2

I rather like the phrase "impedance mismatch". I understand it was derived from the realm of electronics, and it's now also commonly applied to problems with object-relational database mapping.

I've heard it used to describe more general misunderstandings between people, and I think it's a very neat phrase. For example, person A wants to communicate some information to person B. The message from A to B inherently includes some assumptions about what person A believes that person B believes about the world. If these assumptions are incorrect, person B's interpretation of the message may differ from the interpretation person A expected. There is an impedance mismatch between their understandings, and so the message fails to communicate all of the intended information.

Surprisingly, Google doesn't seem to return any results for the phrase "impedance mismatch" that don't relate to electronics, sound or ORDBMS. Is this use of the phrase really that uncommon? Am I perhaps using it incorrectly?

  • I can find Impedance Matching and I know it is a hot thing in the HIFI world, but I have never heard it in a database or object-model context... – oerkelens Jul 30 '14 at 14:10
  • That's because very few people use accurate electronic metaphors. Impedance is a term like resistance that measures difficulty of some form of electron transfer in a given medium or object. Both are formed from Latin verbs that have been borrowed into English: impede and resist, which are pretty close to synonymous in English. So resistance gets used metaphorically, and impedance doesn't. As to mismatch, that only works if you know that several impedances are involved and they must match properly; this isn't necessarily true of resistance. – John Lawler Jul 30 '14 at 14:17
  • Probably the technical term you are looking for is Presupposition, which refers to things that must be taken for granted that can't be denied if a sentence is to be interpreted -- one type of what's loosely called "connotation", usually associated with particular predicates. – John Lawler Jul 30 '14 at 14:20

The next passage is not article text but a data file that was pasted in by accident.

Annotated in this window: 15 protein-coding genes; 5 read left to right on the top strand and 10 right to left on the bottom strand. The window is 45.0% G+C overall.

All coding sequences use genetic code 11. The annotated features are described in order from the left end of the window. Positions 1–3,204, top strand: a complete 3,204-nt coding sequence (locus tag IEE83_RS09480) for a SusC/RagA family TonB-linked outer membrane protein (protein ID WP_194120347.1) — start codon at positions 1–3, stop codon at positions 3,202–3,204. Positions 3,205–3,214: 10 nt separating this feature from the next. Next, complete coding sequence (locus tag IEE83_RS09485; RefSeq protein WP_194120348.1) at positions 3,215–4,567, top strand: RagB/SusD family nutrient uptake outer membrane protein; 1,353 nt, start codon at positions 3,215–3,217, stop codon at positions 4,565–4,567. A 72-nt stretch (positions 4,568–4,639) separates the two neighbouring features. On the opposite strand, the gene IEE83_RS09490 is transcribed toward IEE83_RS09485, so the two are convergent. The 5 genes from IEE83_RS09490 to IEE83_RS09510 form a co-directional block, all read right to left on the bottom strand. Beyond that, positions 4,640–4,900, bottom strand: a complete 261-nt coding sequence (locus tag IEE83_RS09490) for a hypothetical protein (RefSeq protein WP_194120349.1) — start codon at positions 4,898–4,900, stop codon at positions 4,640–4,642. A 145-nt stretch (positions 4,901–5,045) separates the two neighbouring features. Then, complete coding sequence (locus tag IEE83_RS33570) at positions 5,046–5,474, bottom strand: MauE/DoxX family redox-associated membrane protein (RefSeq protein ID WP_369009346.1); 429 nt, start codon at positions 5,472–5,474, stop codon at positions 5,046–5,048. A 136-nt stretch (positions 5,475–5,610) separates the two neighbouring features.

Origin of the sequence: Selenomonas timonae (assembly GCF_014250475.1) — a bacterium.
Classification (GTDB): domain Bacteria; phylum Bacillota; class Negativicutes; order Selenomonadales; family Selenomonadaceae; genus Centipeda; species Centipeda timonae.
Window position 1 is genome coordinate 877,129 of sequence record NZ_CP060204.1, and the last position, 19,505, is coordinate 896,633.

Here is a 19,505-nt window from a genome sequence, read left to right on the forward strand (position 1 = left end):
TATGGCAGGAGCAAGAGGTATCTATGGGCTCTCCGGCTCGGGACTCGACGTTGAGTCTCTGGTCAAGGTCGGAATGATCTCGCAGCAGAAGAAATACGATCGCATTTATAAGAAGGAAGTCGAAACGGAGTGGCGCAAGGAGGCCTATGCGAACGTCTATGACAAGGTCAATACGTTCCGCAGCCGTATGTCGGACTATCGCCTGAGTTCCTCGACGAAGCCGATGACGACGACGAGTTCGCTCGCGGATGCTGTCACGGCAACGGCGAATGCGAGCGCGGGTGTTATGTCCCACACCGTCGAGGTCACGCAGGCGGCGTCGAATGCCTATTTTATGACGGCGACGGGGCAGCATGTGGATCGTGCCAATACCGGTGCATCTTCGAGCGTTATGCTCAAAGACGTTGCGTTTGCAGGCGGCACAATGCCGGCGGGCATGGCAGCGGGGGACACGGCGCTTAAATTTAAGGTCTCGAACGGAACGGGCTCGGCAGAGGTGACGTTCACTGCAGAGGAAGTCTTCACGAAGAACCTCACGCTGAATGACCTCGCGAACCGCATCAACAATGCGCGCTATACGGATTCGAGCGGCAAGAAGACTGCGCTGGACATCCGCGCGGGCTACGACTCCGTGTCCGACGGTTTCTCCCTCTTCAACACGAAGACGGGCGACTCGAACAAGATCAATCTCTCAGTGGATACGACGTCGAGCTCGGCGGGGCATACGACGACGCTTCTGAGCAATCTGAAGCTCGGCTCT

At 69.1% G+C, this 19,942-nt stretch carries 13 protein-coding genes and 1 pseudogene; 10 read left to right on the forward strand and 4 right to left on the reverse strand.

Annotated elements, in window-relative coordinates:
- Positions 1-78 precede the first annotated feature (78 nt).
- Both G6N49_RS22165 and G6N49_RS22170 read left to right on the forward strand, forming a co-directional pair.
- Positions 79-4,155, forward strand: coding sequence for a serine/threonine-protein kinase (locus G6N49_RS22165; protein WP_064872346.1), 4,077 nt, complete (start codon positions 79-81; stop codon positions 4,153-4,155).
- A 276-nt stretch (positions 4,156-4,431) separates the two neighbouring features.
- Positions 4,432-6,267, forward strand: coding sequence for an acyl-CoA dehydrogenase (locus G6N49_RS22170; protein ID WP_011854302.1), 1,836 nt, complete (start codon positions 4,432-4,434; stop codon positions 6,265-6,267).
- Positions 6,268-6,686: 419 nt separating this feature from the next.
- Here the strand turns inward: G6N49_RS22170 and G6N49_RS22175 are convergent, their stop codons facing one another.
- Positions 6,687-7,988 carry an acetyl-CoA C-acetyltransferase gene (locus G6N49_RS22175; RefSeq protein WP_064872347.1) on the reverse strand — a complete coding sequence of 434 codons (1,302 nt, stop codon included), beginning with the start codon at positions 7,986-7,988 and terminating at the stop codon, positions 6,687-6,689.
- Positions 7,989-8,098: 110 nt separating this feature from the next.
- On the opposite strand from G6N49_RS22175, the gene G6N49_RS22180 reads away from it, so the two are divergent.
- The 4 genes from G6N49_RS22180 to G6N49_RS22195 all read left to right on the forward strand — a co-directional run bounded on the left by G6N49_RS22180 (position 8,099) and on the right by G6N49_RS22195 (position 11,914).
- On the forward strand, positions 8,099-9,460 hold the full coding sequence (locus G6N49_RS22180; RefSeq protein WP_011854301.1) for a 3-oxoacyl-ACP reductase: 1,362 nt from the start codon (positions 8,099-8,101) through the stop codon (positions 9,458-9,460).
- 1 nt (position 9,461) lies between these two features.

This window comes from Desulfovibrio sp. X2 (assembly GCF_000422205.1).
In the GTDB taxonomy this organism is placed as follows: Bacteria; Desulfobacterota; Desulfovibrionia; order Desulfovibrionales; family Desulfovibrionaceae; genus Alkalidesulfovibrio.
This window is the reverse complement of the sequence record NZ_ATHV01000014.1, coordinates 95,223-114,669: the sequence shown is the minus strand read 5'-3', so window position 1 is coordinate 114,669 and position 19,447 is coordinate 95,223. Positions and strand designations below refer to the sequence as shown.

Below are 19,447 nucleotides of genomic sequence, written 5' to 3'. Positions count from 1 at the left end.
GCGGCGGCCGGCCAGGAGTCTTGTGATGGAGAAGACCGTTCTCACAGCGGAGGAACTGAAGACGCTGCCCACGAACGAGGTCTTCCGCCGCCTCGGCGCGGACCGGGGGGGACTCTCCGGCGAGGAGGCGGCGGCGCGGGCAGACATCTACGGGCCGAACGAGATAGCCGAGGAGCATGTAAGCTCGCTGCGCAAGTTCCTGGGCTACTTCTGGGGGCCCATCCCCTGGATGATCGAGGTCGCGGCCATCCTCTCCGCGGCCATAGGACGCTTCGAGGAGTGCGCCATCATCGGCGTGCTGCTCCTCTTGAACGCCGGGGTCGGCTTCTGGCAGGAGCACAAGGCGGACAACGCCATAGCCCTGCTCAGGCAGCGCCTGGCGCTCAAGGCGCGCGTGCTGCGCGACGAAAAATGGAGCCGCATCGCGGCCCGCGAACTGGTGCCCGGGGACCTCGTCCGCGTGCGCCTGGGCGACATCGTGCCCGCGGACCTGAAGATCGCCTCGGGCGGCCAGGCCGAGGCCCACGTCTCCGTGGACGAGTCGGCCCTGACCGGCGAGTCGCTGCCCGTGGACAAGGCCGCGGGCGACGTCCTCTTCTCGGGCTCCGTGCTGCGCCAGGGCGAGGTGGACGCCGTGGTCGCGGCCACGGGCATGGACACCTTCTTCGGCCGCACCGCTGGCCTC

• Also if there is an impedance mismatch in a circuit, some of the signal is reflected. – geometrikal Jul 30 '14 at 14:23
  • 1
    Bottom line: Go ahead and use it with your geeky electrical engineering friends (or DBMS CS friends), but be ready for an impedance mismatch if your try to use it with the world at large. – Jim Jul 30 '14 at 14:30
1

In my experience, I have heard impedance mismatch used informally to indicate any kind of mismatch. (I don't claim anything beyond this personal experience.)

I think I have heard it used more in connection with matching that might be complex and involve a process that is being abstracted from (or even is unknown by the reporter).

IOW, instead of referring to what kind of mismatch is involved or how matching fails, impedance mismatch is used in these cases to gloss over the particulars and just indicate that the things do not match or fit together.

I think the term is used sometimes somewhat ironically: something that is originally quite technical and precise is used to gloss over any details or explanation of what the mismatch really amounts to. Using impedance mismatch this way is a bit like saying that the two things do not match in some way not to be revealed - perhaps some mysterious, unobvious, or unfathomable way.

(It's like the cartoon showing an ostensibly clear-cut technical proof that has a step miracle happens (or magic happens).

  • Yeah, I like the suggestion of abstract or ironic usage. In this case I'm trying to be somewhat technically correct; I came across the question because I'm researching integration of simulation models, and when the output from one is compatible with the input of another then the integration is compatible, but if the models make different assumptions about that same value then the results may be misleading. I just wanted to check if I could call that an impedance mismatch without sounding ignorant. I guess I'm still not entirely sure. – Pie21 Jul 31 '14 at 7:22
  • 1
    I'd suggest that if the context is technical then if you use the term informally you will also want to explain what you mean by it in technical terms, IOW, specify its meaning rigorously, if you expect it to convey a technical meaning in addition to the general, informal one. – Drew Jul 31 '14 at 14:21
1

Purely for what it's worth as a survey result,

*) I've never ever heard it used in the natty social way you describe. So yeah it must be pretty rare or new.

I think it's clever - good one. It sounds like something, oh, Ben Aaranovitch would write. Did you hear it in a film or something?

  • It was mainly one of my computer science friends at uni, but I feel like I've heard it from multiple sources. I think it's maybe just one of those times where you catch yourself fabricating memories. – Pie21 Jul 31 '14 at 7:13

Your Answer

By clicking “Post Your Answer”, you agree to our terms of service, privacy policy and cookie policy

Not the answer you're looking for? Browse other questions tagged or ask your own question.